As Senior Vice President at World Bank, Kaushik Basu has positively impacted world economies through his well-defined policies.
An individual with extraordinary knowledge and ideas gracefully makes his way to distinct stature and appreciation.
This is the case for Kaushik Basu, who is Senior Vice President and Chief Economist for the World Bank Group. He has humbly paved his way to prominent positions and contributed his expertise towards devising effective policies for economic reformations. Basu not only displayed his genius in India, but has showcased it on a critical global platform.
Basu has held definite roles that have positively impacted the world, but it all started in India. Born in Kolkata, West Bengal, Basu completed his education in India and then attended the London School of Economics to pursue a M.Sc in Economics and later went on to acquire a PhD. During this time, Basu was extremely fascinated with the work of Amartya Sen, a renowend Indian economist and Nobel laureate.
In his elongated career, Basu engaged himself in various roles. One such pertinent role was that of a Chief Economic Advisor (CEA) to the Government of India’s Ministry of Finance from 2009-2012. Prior to that, Basu was Chairman of the Department of Economics and had also held the position of Director at the Center for Analytic Economics at Cornell University in the United States.
Residing in the US with wife Alaka Malwade Basu and two children, Karna and Diksha, Basu took on the latter roles while he was on leave from Cornell University. Additionally he was also a visiting professor at renowned universities such as Harvard, Princeton University and M.I.T.
Born in 1962, this expert economist is also an ardent writer and has contributed features to notable media firms such as The New York Times, BBC News, Hindustan Times and India Today.
In 2008, former President of India, Pratibha Devisingh Patil, conferred Basu with the Padma Bhushan, the third highest civilian award in India. The milestone was one of the many accolades this prominent economist has been bestowed with.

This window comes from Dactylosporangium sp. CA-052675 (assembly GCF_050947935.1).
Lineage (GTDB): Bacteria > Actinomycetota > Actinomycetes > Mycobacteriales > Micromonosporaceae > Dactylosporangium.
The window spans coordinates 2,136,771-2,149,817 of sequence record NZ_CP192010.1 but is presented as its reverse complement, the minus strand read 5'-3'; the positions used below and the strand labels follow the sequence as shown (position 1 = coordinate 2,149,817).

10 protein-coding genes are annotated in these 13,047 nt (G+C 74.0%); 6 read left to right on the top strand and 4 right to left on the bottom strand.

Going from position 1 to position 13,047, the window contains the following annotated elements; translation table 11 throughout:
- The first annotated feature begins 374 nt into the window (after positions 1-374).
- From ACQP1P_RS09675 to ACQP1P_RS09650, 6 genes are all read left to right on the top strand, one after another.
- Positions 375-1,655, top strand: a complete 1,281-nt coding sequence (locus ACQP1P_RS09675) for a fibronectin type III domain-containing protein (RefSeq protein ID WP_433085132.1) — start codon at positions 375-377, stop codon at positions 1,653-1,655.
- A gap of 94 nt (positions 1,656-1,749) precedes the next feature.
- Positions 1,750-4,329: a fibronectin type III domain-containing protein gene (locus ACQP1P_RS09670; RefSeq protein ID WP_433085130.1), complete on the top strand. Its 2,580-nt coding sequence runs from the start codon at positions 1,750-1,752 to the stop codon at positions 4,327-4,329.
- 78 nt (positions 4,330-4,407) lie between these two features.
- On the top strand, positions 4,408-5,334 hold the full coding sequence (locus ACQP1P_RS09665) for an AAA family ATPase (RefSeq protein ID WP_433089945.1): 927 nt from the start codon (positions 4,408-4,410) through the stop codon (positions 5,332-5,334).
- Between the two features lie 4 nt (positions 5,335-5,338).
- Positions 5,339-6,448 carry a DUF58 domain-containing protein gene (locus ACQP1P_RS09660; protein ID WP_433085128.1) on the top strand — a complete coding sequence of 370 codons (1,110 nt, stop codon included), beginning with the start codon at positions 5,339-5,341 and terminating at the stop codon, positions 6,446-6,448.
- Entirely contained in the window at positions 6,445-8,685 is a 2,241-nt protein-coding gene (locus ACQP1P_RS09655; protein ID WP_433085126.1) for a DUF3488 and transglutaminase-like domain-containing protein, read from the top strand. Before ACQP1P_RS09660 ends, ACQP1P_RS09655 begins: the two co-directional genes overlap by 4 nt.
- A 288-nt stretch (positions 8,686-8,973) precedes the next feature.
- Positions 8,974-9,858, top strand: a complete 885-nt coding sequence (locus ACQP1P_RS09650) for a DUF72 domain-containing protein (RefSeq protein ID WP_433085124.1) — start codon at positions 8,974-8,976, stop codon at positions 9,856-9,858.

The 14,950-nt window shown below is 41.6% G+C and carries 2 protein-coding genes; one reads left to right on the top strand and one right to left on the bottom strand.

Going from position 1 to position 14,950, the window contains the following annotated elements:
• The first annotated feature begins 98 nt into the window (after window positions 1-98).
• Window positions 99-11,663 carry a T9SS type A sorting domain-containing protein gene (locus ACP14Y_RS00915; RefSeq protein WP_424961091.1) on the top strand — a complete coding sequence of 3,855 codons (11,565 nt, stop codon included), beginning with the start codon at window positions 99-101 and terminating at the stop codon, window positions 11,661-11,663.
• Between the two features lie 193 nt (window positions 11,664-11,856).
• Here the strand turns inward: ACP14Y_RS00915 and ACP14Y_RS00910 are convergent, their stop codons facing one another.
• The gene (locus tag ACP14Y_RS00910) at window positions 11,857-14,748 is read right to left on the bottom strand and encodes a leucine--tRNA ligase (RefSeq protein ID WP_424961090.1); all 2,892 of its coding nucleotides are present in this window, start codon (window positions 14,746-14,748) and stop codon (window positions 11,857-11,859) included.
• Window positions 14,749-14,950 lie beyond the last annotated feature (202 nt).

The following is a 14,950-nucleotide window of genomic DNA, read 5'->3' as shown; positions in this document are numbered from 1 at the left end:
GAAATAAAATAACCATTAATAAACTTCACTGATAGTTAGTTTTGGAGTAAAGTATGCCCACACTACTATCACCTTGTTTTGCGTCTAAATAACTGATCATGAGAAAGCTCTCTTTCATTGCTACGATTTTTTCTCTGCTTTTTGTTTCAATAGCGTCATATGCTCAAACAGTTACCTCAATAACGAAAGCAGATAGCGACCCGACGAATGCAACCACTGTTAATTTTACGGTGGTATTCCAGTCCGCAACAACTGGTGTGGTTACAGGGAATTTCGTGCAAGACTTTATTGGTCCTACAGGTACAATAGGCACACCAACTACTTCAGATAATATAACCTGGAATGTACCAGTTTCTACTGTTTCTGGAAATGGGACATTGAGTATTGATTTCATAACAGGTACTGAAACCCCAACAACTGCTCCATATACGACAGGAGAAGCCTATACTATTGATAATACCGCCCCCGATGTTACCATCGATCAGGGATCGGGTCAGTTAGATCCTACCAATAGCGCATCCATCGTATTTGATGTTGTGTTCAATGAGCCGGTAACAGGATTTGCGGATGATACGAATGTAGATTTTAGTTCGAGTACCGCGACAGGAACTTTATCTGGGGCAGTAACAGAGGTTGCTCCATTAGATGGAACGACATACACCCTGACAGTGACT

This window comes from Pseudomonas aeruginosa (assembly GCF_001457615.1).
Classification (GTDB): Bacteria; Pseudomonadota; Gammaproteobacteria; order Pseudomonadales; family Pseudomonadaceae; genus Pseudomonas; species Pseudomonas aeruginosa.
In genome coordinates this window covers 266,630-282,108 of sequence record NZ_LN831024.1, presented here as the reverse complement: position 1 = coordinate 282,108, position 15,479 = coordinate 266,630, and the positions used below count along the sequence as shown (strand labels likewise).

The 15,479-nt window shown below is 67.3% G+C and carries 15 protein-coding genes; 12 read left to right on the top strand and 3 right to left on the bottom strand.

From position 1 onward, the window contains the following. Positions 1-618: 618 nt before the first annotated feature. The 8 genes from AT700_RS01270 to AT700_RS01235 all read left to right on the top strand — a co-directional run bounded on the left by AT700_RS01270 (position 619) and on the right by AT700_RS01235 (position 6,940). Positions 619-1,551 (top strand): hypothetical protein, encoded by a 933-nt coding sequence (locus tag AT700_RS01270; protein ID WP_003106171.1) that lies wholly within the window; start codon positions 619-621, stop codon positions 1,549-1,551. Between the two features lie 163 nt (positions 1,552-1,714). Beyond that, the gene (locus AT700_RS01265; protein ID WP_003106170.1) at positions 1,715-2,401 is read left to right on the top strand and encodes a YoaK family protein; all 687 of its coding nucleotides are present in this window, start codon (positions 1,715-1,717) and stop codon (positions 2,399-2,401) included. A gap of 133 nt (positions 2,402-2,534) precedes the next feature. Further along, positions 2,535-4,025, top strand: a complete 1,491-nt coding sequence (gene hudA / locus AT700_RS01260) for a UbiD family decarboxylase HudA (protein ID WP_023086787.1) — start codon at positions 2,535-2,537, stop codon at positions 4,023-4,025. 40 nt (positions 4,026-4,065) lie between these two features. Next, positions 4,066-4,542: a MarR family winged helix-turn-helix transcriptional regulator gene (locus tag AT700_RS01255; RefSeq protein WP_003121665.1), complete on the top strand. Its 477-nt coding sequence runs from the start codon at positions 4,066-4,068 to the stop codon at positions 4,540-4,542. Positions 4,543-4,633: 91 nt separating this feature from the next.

At a time when the globe recently experienced a major recession, Basu’s appointment as Senior Vice President and Chief Economist at World Bank speaks volumes for his skill and competence. His sturdy endeavours have garnered much appreciation and profusely reflect his passion towards transforming the world’s economy.
What were the biggest obstacles you faced to reach where you stand today?
For me, it is very important that I do what I enjoy. Hence, at most stages in life I made my choices by what seemed the most interesting without much thought about long run consequences. This is a risky thing to do. All I can say is that I have been lucky and did not face any serious obstacles.
Memories of childhood?
I grew up in Calcutta, now called Kolkata. I loved the city, had lots of neighbourhood friends and lots of relatives. My fondest memories are my times with them. I also used to go on regular vacations to Bihar with my parents and sisters. Bihar seemed like a blissful place.
Indians around the world have made significant contributions to their immigrated countries, what do you think of this accomplishment?
It is important to learn to love people no matter where they are from or what their background is. That is the spirit in which we should interact with people. That makes life enjoyable and also contributes to success.
By Garima Goswami